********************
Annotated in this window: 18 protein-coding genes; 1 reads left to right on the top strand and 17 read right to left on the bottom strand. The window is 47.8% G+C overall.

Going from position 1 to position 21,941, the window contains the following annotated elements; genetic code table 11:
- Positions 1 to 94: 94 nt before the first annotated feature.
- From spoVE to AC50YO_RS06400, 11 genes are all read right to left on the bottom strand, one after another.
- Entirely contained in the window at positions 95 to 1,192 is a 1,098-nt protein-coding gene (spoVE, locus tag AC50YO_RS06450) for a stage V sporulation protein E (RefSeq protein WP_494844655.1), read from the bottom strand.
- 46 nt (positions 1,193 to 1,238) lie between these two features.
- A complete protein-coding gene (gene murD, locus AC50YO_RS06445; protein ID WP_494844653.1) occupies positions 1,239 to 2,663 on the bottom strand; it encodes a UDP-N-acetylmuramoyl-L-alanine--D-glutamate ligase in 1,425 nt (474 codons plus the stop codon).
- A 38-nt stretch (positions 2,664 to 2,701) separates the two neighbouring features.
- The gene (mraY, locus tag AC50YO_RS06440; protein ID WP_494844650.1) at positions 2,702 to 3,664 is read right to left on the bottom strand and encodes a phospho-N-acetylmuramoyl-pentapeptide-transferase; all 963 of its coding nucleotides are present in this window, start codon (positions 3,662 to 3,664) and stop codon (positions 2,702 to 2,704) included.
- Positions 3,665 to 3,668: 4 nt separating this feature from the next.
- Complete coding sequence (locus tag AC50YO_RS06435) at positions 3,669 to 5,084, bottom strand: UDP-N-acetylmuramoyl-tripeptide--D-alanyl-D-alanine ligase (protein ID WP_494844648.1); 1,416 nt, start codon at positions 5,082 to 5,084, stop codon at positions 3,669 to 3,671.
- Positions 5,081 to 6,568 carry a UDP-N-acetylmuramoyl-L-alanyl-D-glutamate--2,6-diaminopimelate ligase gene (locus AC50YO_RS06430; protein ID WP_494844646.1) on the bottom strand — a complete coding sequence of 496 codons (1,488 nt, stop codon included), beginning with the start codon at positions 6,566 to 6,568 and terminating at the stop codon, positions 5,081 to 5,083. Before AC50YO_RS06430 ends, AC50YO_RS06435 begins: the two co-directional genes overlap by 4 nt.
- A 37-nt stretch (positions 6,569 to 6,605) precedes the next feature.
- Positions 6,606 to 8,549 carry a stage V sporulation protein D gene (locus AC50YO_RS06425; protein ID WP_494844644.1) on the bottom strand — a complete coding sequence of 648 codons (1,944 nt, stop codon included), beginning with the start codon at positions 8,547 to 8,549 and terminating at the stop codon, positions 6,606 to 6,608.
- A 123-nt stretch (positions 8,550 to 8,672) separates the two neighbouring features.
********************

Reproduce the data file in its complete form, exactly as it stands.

Annotated in this window: 18 protein-coding genes; 1 reads left to right on the top strand and 17 read right to left on the bottom strand. The window is 47.8% G+C overall.

Going from position 1 to position 21,941, the window contains the following annotated elements; genetic code table 11:
- Positions 1 to 94: 94 nt before the first annotated feature.
- From spoVE to AC50YO_RS06400, 11 genes are all read right to left on the bottom strand, one after another.
- Entirely contained in the window at positions 95 to 1,192 is a 1,098-nt protein-coding gene (spoVE, locus tag AC50YO_RS06450) for a stage V sporulation protein E (RefSeq protein WP_494844655.1), read from the bottom strand.
- 46 nt (positions 1,193 to 1,238) lie between these two features.
- A complete protein-coding gene (gene murD, locus AC50YO_RS06445; protein ID WP_494844653.1) occupies positions 1,239 to 2,663 on the bottom strand; it encodes a UDP-N-acetylmuramoyl-L-alanine--D-glutamate ligase in 1,425 nt (474 codons plus the stop codon).
- A 38-nt stretch (positions 2,664 to 2,701) separates the two neighbouring features.
- The gene (mraY, locus tag AC50YO_RS06440; protein ID WP_494844650.1) at positions 2,702 to 3,664 is read right to left on the bottom strand and encodes a phospho-N-acetylmuramoyl-pentapeptide-transferase; all 963 of its coding nucleotides are present in this window, start codon (positions 3,662 to 3,664) and stop codon (positions 2,702 to 2,704) included.
- Positions 3,665 to 3,668: 4 nt separating this feature from the next.
- Complete coding sequence (locus tag AC50YO_RS06435) at positions 3,669 to 5,084, bottom strand: UDP-N-acetylmuramoyl-tripeptide--D-alanyl-D-alanine ligase (protein ID WP_494844648.1); 1,416 nt, start codon at positions 5,082 to 5,084, stop codon at positions 3,669 to 3,671.
- Positions 5,081 to 6,568 carry a UDP-N-acetylmuramoyl-L-alanyl-D-glutamate--2,6-diaminopimelate ligase gene (locus AC50YO_RS06430; protein ID WP_494844646.1) on the bottom strand — a complete coding sequence of 496 codons (1,488 nt, stop codon included), beginning with the start codon at positions 6,566 to 6,568 and terminating at the stop codon, positions 5,081 to 5,083. Before AC50YO_RS06430 ends, AC50YO_RS06435 begins: the two co-directional genes overlap by 4 nt.
- A 37-nt stretch (positions 6,569 to 6,605) precedes the next feature.
- Positions 6,606 to 8,549 carry a stage V sporulation protein D gene (locus AC50YO_RS06425; protein ID WP_494844644.1) on the bottom strand — a complete coding sequence of 648 codons (1,944 nt, stop codon included), beginning with the start codon at positions 8,547 to 8,549 and terminating at the stop codon, positions 6,606 to 6,608.
- A 123-nt stretch (positions 8,550 to 8,672) separates the two neighbouring features.